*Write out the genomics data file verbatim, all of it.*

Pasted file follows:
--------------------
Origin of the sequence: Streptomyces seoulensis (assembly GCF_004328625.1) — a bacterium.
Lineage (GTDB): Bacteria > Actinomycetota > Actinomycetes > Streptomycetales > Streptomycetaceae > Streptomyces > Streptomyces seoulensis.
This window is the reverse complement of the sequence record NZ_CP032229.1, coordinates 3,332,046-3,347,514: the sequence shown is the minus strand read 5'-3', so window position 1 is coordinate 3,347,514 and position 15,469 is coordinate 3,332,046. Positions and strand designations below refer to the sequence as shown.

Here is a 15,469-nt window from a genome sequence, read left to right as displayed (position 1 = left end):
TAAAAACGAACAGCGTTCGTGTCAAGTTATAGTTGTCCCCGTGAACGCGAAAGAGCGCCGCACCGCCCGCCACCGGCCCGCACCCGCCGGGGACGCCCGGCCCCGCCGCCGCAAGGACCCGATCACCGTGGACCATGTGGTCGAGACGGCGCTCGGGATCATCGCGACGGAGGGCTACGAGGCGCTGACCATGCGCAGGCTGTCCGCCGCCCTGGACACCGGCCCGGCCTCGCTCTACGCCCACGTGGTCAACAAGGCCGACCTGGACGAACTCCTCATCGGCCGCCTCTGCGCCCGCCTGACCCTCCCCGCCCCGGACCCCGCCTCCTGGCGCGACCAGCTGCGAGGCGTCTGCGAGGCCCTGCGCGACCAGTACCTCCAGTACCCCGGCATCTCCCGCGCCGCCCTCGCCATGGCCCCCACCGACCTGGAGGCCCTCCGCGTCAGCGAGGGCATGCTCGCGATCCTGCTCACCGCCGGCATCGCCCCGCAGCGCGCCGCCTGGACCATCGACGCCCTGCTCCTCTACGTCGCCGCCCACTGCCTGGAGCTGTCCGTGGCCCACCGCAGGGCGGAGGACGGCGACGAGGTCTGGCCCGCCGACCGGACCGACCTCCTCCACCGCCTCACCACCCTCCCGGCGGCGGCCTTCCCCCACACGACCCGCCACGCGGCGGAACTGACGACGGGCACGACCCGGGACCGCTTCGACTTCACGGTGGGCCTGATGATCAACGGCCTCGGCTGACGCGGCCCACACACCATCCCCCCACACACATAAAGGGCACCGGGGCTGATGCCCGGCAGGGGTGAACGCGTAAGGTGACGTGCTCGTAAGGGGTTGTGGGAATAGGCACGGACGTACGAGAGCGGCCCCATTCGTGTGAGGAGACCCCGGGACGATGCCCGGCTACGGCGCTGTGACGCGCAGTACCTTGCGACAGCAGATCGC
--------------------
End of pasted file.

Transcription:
Origin of the sequence: Streptomyces seoulensis (assembly GCF_004328625.1) — a bacterium.
Lineage (GTDB): Bacteria > Actinomycetota > Actinomycetes > Streptomycetales > Streptomycetaceae > Streptomyces > Streptomyces seoulensis.
This window is the reverse complement of the sequence record NZ_CP032229.1, coordinates 3,332,046-3,347,514: the sequence shown is the minus strand read 5'-3', so window position 1 is coordinate 3,347,514 and position 15,469 is coordinate 3,332,046. Positions and strand designations below refer to the sequence as shown.

Here is a 15,469-nt window from a genome sequence, read left to right as displayed (position 1 = left end):
TAAAAACGAACAGCGTTCGTGTCAAGTTATAGTTGTCCCCGTGAACGCGAAAGAGCGCCGCACCGCCCGCCACCGGCCCGCACCCGCCGGGGACGCCCGGCCCCGCCGCCGCAAGGACCCGATCACCGTGGACCATGTGGTCGAGACGGCGCTCGGGATCATCGCGACGGAGGGCTACGAGGCGCTGACCATGCGCAGGCTGTCCGCCGCCCTGGACACCGGCCCGGCCTCGCTCTACGCCCACGTGGTCAACAAGGCCGACCTGGACGAACTCCTCATCGGCCGCCTCTGCGCCCGCCTGACCCTCCCCGCCCCGGACCCCGCCTCCTGGCGCGACCAGCTGCGAGGCGTCTGCGAGGCCCTGCGCGACCAGTACCTCCAGTACCCCGGCATCTCCCGCGCCGCCCTCGCCATGGCCCCCACCGACCTGGAGGCCCTCCGCGTCAGCGAGGGCATGCTCGCGATCCTGCTCACCGCCGGCATCGCCCCGCAGCGCGCCGCCTGGACCATCGACGCCCTGCTCCTCTACGTCGCCGCCCACTGCCTGGAGCTGTCCGTGGCCCACCGCAGGGCGGAGGACGGCGACGAGGTCTGGCCCGCCGACCGGACCGACCTCCTCCACCGCCTCACCACCCTCCCGGCGGCGGCCTTCCCCCACACGACCCGCCACGCGGCGGAACTGACGACGGGCACGACCCGGGACCGCTTCGACTTCACGGTGGGCCTGATGATCAACGGCCTCGGCTGACGCGGCCCACACACCATCCCCCCACACACATAAAGGGCACCGGGGCTGATGCCCGGCAGGGGTGAACGCGTAAGGTGACGTGCTCGTAAGGGGTTGTGGGAATAGGCACGGACGTACGAGAGCGGCCCCATTCGTGTGAGGAGACCCCGGGACGATGCCCGGCTACGGCGCTGTGACGCGCAGTACCTTGCGACAGCAGATCGC